# How do I read a loop that has no braces?

I'm trying to read the output of this code, but it simply just doesn't make sense to me.

Even after learning that a loop without braces only loops through the first line, the output still makes no sense, at all. Some numbers do, but others just don't.

My code:

``````int n = 8;
int i = 1;
int j = 1;

j = n + 2;

System.out.println (n + " " + i + " " + j );

while (n > 1)
{
n = n/2;
for (i = 2; i <= n; i = i+2)
System.out.println (n + " " + i + " " + j );

j++;
}
System.out.println (n + " " + i + " " + j );
``````

And it outputs:

``````8 1 10
4 2 10
4 4 10
2 2 11
1 2 13
``````

I get the 8-1-10 and the 4-2-10

but anything after that, I'm stumped, I don't get how the computer calculates the rest.

Would someone mind going through the rest of the output with me, step by step?

-
Execute the code using a debugger, step by step, to understand what the program does. – JB Nizet Nov 7 '12 at 22:42
May be best thing is add some extra text in each System.out, instead of exact copy/paste. That gives you some clue on which System.out is being excuted. – Nambari Nov 7 '12 at 22:42

No braces means that the loop affects only the next statement that follows the loop.

So

``````for (i = 2; i <= n; i = i+2)
System.out.println (n + " " + i + " " + j );
``````

is equivalent to

``````for (i = 2; i <= n; i = i+2)
{
System.out.println (n + " " + i + " " + j );
}
``````

Usually, indentation is used in those cases to make the code more comprehensible, like this:

``````for (i = 2; i <= n; i = i+2)
System.out.println (n + " " + i + " " + j );
``````

EDIT: Now, this is the actual answer to the question. It all depends on the different iterations the loop does and how do the variables get incremented.

``````int n = 8;
int i = 1;
int j = 1;

j = n + 2; //This means that j takes the value 10.

System.out.println (n + " " + i + " " + j ); // 8 1 10 So far, so good.
``````

Now, on with the iteration:

``````while (n > 1)
{
n = n/2;
for (i = 2; i <= n; i = i+2)
System.out.println (n + " " + i + " " + j );

j++;
}
``````

For the first iteration, we have `n=8 i=1 j=10`, so since `n > 0` is `true` the loop takes place.

``````n = n / 2; //n = 4
``````

Then, the `for` (note that it just assigns the value `2` to `i`):

``````for (i = 2; i <= 4; i = i+2) //Since n = 4
``````

Since `n = 4`, the only values that `i` can take are `2` and `4`, then the prints are:

``````4 2 10
4 4 10
``````

After that, `j` is incremented by one, making it `j = 11`. The condition for the `while` is met again because `n = 4`. `n = n/2` makes `n` take the value `2`, so it enters the `while again`. Let's take a look at the for again:

``````for (i = 2; i <= 2; i = i+2) //Since n = 2
``````

This time, the only value that `i` can take is `2` (note that the value of `i` is reset again to `2` while starting the iteration), and that's the print you get.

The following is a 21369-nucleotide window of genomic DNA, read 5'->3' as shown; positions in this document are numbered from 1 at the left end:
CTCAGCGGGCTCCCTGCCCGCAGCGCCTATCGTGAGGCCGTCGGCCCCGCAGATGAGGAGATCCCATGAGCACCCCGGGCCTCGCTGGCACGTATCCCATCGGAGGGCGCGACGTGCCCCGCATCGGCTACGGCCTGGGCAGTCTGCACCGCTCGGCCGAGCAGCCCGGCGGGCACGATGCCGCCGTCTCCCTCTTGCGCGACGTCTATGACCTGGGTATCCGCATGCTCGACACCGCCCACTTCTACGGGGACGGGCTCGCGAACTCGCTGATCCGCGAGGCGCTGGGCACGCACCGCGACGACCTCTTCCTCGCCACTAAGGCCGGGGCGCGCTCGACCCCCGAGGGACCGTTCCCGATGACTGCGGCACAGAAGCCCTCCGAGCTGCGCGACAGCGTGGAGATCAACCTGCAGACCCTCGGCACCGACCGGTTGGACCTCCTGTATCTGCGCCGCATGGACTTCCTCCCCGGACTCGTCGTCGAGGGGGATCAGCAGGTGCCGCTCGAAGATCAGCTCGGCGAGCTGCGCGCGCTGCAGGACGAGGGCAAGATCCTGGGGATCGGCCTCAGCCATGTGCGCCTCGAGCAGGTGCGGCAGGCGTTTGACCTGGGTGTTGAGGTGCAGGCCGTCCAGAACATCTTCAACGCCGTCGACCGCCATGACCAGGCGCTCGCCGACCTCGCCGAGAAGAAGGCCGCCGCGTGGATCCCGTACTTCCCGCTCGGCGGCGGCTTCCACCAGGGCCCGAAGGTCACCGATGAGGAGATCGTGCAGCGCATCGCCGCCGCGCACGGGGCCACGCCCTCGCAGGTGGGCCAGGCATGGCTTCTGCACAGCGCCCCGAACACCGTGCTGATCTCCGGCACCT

``````2 2 11
``````

Before iterating again, `j++` makes `j` have the value `12`.

On the final iteration, `n = n/2` results in `n = 1` since n is an `int` but this is done inside the while, so it enters again. Now that `n = 1` the loop looks like this:

``````for (i = 2; i <= 1; i = i+2) //Since n = 1
``````

`i` is set to `2` and the condition for the for is not met (`2 <= 1` is `false`). Then there is no print this time, yet `j` is incremented to `13` at the end of the while.

In the next iteration you have `n = 1`, that means that the `while`'s condition is not met so the iteration breaks. Finally you have `n = 1`, `i = 2` and `j = 13`. That's the last print you get.

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"The following statement of code". You could have many statements in one line. – Aziz Nov 7 '12 at 22:42
Thanks @RobertHarvey for the edit, I was actually adding the same thing. – Gamb Nov 7 '12 at 22:44
The OP stated in the question that they already know this fact. It's likely something else that they're missing. – Dan J Nov 7 '12 at 22:46
@DanJ Indeed, the answer is updated now. – Gamb Nov 7 '12 at 23:08
Thank you for writing all this out. I completely get it now. I'm grateful. – Heartbound07 Nov 7 '12 at 23:33

You start the while loop with n = 8, i = 1 and j = 10.

``````start while: (n=8 > 1) is true
n = 4
i = 2 (i <= 4, so do for loop, then change i to i+2=4)
print 4,2,10
i = 4 (i <= 4, so do for loop again, then i = i+2 = 6
print 4,4,10
i = 6 (i <= 4 is false, so exit for)
j++ so j becomes 11

next while:
n = n/2 = 2
i = 2 (i <= 2, so do for loop, then change i to i+2=4)
print 2,2,11
i = 4 (i <= 2 is false, so exit for)
j++ -> j = 12

next while:
n = n/2 = 1
i = 2 (i <= 1 is false, so exit loop)
j++ -> j = 13

exit while.
Final print= n = 1, i = 2 (value assigned in last for loop, loop doesn't get executed so i doesnt get incremented by 2), and j = 13
``````

Hope this helps :)

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Hey I just want to thank you so much for writing this out. It helped me understand it clearly. You're awesome. – Heartbound07 Nov 7 '12 at 23:33
You are very welcome – Valentijn Spruyt Nov 8 '12 at 9:48